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GunBlade

Manipulating extremely large data models.

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Hey all, I need to load and manipulate very large data sets. By large I mean that it's bigger then the RAM capacities. Saving onto the hard drive is a possibility, but that does not allow me quick interaction with the data. I wish to load my entire data into some data structure and use it online. Is there a way to make use of the virtual memory? What is the best way to handle such data? Thanks.

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Virtual memory is the operating system's concern. If you load the files and they can't fit in RAM, some data will be paged out to disk. Note, however, that you don't have any control over what is paged out to disk and when, so you can suffer from the hard disk access times. However, I believe Windows (32 bit) imposes a 2GB limit on processes (64 bit Windows gives you 4GB, I think).

However, there may be more efficient ways of handling the file than simply loading it all into memory (can you tell when parts of the file will be needed?).

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It will be very hard to know which parts of the file I would need at any given time. I need the data arranged in a C++ map (or other search structure). For that I need my data to exist in main memory. I did try to let the virtual memory handle the data, but it wasn't enough. Now I know why (you said there was a limit).
So do you know of a more convenient way to handle such data?

Thanks.

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Look into the Memory Management page of the Windows Platform SDK (Online, but incomplete, try older MSDN if you have it: Link).
There are a few ways to address the limits,
depending on what you want (VirtualAlloc, AllocateUserPhysicalPages, etc).

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Quote:
Original post by GunBlade
I need the data arranged in a C++ map (or other search structure). For that I need my data to exist in main memory.

I don't know the type of data your are using, but a solution often used is to create an index.
Since you are using map, there is some key-value relation. So, maybe you could prepare your data by walking through the file(s) sequentially, noting the offsets in the file for each value of the key. Then your map could be of the form std::map< key, offset >. Then your lookup would give you the offset in the file and you can load the data from there, without the need to have unused data in memory.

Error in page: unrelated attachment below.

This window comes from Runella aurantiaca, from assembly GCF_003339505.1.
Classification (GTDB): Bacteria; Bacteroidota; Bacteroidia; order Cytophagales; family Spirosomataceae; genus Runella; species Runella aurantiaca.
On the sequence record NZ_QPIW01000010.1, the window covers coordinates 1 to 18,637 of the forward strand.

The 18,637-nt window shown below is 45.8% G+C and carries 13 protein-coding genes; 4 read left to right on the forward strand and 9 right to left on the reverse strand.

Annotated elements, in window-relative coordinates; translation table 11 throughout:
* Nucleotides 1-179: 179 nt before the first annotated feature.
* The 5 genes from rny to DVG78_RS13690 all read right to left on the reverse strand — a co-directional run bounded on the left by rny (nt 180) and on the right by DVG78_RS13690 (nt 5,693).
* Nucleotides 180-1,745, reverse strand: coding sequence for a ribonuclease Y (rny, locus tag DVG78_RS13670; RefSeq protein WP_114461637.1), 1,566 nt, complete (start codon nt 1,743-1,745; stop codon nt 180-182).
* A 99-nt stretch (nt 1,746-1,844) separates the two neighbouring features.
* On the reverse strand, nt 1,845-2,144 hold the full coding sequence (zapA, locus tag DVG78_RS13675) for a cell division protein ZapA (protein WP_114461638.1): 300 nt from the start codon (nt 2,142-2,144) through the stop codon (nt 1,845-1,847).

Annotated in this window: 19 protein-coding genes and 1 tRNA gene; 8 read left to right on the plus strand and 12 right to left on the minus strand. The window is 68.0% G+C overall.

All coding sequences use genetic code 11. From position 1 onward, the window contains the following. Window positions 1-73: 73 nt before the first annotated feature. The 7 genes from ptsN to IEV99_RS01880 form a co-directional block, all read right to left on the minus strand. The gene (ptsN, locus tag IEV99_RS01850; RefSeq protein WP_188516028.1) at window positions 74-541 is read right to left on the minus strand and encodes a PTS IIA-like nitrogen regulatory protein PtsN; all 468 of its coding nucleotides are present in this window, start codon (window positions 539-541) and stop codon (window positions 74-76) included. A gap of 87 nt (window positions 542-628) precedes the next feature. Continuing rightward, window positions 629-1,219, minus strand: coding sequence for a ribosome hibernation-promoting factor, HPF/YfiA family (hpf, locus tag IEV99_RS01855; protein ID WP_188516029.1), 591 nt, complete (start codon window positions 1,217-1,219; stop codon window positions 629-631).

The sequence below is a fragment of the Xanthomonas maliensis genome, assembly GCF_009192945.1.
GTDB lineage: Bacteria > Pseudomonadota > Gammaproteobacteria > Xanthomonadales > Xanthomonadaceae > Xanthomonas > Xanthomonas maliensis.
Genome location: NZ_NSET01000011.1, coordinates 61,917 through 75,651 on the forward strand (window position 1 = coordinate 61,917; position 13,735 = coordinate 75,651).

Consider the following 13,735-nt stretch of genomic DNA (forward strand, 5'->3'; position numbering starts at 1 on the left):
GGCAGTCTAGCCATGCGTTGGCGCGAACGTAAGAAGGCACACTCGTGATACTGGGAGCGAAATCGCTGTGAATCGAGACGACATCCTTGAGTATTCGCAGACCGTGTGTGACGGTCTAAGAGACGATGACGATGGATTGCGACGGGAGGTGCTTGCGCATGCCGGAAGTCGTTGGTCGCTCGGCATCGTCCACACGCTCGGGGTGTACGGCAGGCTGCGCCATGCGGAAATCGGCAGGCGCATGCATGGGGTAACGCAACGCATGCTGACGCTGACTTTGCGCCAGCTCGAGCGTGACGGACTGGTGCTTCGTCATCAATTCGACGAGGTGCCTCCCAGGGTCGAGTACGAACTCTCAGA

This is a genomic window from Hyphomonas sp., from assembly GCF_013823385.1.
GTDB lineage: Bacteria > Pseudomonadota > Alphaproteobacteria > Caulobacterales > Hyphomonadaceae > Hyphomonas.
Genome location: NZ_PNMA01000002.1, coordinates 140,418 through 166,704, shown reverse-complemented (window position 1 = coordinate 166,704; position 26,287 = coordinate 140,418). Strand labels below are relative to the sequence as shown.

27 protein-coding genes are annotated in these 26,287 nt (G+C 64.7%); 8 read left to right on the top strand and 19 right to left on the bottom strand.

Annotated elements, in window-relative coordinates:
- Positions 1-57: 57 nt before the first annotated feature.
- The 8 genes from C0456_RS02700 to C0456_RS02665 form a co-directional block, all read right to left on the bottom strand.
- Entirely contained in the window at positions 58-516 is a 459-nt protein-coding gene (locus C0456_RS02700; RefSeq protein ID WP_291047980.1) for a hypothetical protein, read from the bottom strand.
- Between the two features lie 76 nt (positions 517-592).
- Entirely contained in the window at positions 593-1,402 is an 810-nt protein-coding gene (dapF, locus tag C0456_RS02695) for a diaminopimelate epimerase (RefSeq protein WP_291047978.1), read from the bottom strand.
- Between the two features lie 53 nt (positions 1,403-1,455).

Maybe the above isn't applicable to the data you're using, but its hard to tell without more information.

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How big is the amount of data you want to manage ?
You said it is bigger than the amount of RAM you have, but is it also bigger than the virtual memory available to your process ? If not you can just map that data into memory (if it is a file).
The idea of using an index is also a good solution. Maybe you want to enhance it by using smart pointers, in order to hold only a certain portion of that data set in memory (using an LRU scheme and writing out/reading in data automatically).

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Quote:
Original post by GunBlade
I wish to load my entire data into some data structure and use it online. Is there a way to make use of the virtual memory? What is the best way to handle such data?


So, more than 4 gigs?

And a map/hash table?

I'm not sure what you want to use this data for, or what it is, but SQL was designed for this.

It's also guaranteed to contain all indexing, paging and other optimization algorithms there.

The only other solution is, obviously, to not load all the data in memory. Virtual memory is useless for this, since it uses generic rules for swapping out data, but only you know the access patterns for yours.

If you explain what this data is and how it's used, I'm sure someone will come out with perfect solution which won't require much memory.

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Thanks for all the replies.
I'm going to try a few solutions. The first of which is a cool project I was referred to:
http://i10www.ira.uka.de/dementiev/stxxl/doxy/html/index.html
It's a library that allows to use std libraries with out-of-core support.
If that doesn't work, I will check MSDN like ttdeath suggested, and go on from there.

Thanks again.

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Berkeley DB fits the "huge friggin map<key, data>" paradigm perfectly, and 4-5GB is considered "no big deal". If you need even more solid access (at the possible expense of some performance), go the relational route with some form of SQL db.

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The best way to handle it is to use less memory.

Have you considered breaking up the data into chunks and then using data compression? It is a rare dataset that cannot be compressed (typically only pre-compressed data contain no exploitable entropy) and decompression is often significantly faster than random access hard drive I/O times for the same buffer size.

The generic route for this is to use something like zlib, but a more specific route is often significantly better.

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